This is something I’ve grown to love in Murakami – Toru Okada will talk about ironing shirts for ten pages, then we’ll get a line of magical realism where he falls through a wall or something, and then he’ll have a quick beer before proceeding to look for a cat named after his brother-in-law for a chapter or two. The magical realism is simultaneously the standout moment from this sequence and the part we skim over almost involuntarily. We’re invited into mundanity to lower our guard, so that even when something truly extraordinary happens, it’s yet another facet of the mundanity on either side of it, because the mundane is magic, too. This is something that Yakuza excels at – from the fact we can increase our combat capabilities by talking to a guy in clown makeup, to the fact that Heat actions revolve around an aura that reminds me of Hunter x Hunter’s Nen, even the most minor stylistic choices are enchanted with weirdness.
I mentioned my well tattoo earlier, so it’s probably worth delving into that in more detail. In Norwegian Wood, Toru Watanabe and Naoko are in some kind of field at the beginning of the novel. Naoko decides to bring up the apocryphal existence of a magical well that nobody is able to see. The well as an object is largely unimportant here – what matters is its context to the conversation. Conversely, in The Wind-Up Bird Chronicle, Toru Okada descends into the pitch blackness of a deep well – this one is fully visible, mind – in a local garden in order to think in darkness and in silence. In both cases, we’re talking about ordinary, everyday structures – but in both cases, these inanimate objects are imbued with a sense of ethereal magic because of the way they are considered.
We can apply this same thought process to lots of different areas in Yakuza. From West Park to Serena, there’s something about each and every ostensibly ordinary place here that makes it feel as if there’s a whole quiet and unseen world bubbling beneath it. I reckon Tojo Clan HQ is a great example of this, too, although the absolute best area to consider with this in mind is Yakuza 0’s Empty Lot.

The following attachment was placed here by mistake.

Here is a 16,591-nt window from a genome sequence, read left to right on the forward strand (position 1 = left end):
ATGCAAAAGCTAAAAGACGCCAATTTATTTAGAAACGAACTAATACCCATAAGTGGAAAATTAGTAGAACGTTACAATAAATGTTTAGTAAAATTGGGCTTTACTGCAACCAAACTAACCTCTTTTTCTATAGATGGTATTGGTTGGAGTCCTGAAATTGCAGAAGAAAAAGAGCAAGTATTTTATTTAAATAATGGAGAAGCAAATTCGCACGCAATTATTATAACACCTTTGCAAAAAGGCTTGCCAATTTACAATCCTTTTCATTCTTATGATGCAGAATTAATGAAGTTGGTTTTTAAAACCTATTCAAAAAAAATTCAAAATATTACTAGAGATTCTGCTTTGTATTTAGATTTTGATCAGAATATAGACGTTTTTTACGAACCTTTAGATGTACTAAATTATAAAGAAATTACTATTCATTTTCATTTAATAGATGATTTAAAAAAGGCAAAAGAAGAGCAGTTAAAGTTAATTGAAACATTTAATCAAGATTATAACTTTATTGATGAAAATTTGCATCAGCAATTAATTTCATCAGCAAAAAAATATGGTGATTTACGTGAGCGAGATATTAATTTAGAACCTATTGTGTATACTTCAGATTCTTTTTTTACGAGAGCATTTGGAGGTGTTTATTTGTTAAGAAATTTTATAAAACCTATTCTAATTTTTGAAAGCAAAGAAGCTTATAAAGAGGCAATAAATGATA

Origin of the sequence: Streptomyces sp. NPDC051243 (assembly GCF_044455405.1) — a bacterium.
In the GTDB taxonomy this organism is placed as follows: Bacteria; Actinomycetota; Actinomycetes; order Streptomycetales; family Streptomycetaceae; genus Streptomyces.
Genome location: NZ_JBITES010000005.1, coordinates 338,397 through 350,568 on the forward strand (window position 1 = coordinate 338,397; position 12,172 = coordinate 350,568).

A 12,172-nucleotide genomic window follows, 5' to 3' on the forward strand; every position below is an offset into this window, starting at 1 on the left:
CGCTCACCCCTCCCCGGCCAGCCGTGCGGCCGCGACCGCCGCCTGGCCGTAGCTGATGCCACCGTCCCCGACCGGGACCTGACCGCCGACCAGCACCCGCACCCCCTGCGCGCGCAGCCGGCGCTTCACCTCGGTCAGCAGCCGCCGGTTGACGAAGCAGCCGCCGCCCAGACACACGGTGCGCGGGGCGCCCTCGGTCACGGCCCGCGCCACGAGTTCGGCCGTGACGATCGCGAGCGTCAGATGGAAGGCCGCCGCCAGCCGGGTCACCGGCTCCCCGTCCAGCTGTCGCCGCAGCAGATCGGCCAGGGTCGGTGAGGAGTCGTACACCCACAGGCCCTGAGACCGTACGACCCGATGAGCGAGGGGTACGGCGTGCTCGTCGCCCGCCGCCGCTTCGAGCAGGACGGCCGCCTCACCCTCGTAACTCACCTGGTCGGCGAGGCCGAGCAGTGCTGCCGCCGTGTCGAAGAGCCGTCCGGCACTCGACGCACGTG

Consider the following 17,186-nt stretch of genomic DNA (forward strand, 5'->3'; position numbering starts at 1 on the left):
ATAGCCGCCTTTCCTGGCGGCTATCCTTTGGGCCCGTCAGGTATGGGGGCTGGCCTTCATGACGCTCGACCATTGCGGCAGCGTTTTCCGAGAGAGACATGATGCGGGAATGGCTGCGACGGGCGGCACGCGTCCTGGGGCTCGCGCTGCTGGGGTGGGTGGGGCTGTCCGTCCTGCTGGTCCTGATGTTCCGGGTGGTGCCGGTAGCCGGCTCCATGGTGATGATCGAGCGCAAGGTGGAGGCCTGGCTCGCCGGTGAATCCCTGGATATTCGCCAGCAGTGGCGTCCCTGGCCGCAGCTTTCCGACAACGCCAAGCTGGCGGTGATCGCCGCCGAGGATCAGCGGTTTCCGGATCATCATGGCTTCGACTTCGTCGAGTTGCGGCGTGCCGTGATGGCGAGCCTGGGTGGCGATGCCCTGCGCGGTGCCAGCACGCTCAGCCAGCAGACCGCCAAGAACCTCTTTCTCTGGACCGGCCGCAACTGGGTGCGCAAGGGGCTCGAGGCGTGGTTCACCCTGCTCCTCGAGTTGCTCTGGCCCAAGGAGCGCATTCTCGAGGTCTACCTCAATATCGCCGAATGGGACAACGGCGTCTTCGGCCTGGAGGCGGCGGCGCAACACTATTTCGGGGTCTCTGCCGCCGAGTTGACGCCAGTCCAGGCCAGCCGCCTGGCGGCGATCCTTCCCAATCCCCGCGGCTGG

While it has immense monetary value, there’s also something mystical about the Empty Lot. The game begins there before you even know about how significant it is, but the sheer grit of it all demands your attention. And yet it’s not just gritty – the confined space, brightly lit by unseen light sources, viewed via obscene camera angles that don’t appear elsewhere in the game’s direction… it’s designed to be disarming, which is why it’s so weirdly enchanting. The second you leave the Empty Lot, you know it’s not just some arbitrary place that the game started out in – but you also recognize that in some ways it must be arbitrary because of how visibly ordinary it is. As you play through the game you’ll begin to recognize that these aren’t mutually exclusive conditions, which is in and of itself a case of genuinely excellent writing.